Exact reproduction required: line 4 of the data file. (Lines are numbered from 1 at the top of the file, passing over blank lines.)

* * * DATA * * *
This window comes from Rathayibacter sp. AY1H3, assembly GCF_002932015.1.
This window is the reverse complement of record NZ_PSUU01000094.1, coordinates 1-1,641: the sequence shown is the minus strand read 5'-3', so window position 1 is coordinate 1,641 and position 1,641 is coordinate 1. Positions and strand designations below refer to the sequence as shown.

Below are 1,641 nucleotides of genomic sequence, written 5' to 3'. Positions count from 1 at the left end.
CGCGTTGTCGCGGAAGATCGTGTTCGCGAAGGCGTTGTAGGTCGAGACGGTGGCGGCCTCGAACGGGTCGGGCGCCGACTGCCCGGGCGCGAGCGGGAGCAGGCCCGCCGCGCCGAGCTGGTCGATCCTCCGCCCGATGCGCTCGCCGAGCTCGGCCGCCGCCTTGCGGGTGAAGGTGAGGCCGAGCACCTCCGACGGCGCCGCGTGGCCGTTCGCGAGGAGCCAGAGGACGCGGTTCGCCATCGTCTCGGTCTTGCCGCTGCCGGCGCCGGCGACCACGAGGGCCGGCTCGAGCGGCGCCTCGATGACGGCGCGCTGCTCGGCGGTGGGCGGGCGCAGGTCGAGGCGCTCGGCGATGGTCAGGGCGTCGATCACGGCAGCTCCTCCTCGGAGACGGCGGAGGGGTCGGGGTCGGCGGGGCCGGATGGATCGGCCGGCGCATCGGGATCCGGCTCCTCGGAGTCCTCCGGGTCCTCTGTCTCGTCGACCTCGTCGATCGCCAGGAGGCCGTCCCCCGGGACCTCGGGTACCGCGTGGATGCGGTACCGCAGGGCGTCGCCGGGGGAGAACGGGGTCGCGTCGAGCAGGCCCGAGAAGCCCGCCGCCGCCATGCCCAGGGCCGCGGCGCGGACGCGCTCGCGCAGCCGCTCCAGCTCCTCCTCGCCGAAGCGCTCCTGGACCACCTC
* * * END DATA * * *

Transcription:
CGCGTTGTCGCGGAAGATCGTGTTCGCGAAGGCGTTGTAGGTCGAGACGGTGGCGGCCTCGAACGGGTCGGGCGCCGACTGCCCGGGCGCGAGCGGGAGCAGGCCCGCCGCGCCGAGCTGGTCGATCCTCCGCCCGATGCGCTCGCCGAGCTCGGCCGCCGCCTTGCGGGTGAAGGTGAGGCCGAGCACCTCCGACGGCGCCGCGTGGCCGTTCGCGAGGAGCCAGAGGACGCGGTTCGCCATCGTCTCGGTCTTGCCGCTGCCGGCGCCGGCGACCACGAGGGCCGGCTCGAGCGGCGCCTCGATGACGGCGCGCTGCTCGGCGGTGGGCGGGCGCAGGTCGAGGCGCTCGGCGATGGTCAGGGCGTCGATCACGGCAGCTCCTCCTCGGAGACGGCGGAGGGGTCGGGGTCGGCGGGGCCGGATGGATCGGCCGGCGCATCGGGATCCGGCTCCTCGGAGTCCTCCGGGTCCTCTGTCTCGTCGACCTCGTCGATCGCCAGGAGGCCGTCCCCCGGGACCTCGGGTACCGCGTGGATGCGGTACCGCAGGGCGTCGCCGGGGGAGAACGGGGTCGCGTCGAGCAGGCCCGAGAAGCCCGCCGCCGCCATGCCCAGGGCCGCGGCGCGGACGCGCTCGCGCAGCCGCTCCAGCTCCTCCTCGCCGAAGCGCTCCTGGACCACCTC